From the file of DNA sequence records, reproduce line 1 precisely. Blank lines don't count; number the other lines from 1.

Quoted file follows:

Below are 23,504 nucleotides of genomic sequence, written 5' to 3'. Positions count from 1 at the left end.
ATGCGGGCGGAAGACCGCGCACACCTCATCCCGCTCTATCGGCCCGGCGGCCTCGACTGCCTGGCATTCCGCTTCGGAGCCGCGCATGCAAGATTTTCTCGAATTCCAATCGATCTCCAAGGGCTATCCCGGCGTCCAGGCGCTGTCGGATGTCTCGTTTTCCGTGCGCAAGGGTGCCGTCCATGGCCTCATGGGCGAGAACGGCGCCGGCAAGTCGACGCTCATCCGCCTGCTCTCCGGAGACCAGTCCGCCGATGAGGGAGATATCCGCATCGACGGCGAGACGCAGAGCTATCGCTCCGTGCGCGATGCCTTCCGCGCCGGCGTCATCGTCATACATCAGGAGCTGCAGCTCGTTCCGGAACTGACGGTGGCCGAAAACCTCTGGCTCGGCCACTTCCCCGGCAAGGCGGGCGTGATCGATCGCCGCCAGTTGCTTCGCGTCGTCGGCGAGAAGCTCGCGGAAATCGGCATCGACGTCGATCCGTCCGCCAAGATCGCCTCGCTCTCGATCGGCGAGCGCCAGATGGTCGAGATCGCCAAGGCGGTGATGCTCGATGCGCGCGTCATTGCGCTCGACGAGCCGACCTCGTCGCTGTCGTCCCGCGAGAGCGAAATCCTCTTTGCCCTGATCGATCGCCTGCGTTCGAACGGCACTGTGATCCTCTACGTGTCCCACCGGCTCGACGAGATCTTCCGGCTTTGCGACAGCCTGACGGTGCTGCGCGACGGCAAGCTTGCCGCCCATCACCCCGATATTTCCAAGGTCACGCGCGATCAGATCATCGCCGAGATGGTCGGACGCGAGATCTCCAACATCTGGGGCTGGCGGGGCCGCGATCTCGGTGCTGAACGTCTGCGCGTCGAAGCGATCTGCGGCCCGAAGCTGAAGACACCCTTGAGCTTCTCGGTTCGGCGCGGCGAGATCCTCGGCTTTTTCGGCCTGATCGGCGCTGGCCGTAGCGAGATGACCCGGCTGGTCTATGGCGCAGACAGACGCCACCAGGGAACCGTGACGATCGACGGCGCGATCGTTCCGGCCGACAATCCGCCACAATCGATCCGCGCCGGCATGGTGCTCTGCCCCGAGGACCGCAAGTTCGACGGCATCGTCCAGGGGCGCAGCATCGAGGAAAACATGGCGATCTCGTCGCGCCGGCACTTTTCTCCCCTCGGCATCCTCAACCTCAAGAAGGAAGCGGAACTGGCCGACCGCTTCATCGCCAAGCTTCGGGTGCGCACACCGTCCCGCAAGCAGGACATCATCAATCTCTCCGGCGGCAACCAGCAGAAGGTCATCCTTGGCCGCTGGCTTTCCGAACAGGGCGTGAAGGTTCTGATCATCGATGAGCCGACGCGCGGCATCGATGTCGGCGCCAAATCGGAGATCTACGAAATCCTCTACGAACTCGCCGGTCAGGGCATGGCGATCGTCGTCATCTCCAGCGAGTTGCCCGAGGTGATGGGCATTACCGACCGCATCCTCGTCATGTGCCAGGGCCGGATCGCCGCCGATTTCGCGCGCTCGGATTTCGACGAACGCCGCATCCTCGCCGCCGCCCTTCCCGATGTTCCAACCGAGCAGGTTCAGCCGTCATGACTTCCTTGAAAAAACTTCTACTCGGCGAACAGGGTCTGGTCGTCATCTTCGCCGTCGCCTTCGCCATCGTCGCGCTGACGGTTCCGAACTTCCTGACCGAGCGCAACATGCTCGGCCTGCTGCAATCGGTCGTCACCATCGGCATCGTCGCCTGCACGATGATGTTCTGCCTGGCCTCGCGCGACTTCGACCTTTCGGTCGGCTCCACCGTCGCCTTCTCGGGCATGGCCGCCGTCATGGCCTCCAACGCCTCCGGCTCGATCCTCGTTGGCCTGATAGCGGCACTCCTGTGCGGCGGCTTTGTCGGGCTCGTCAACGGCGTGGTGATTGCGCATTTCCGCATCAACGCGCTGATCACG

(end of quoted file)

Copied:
Below are 23,504 nucleotides of genomic sequence, written 5' to 3'. Positions count from 1 at the left end.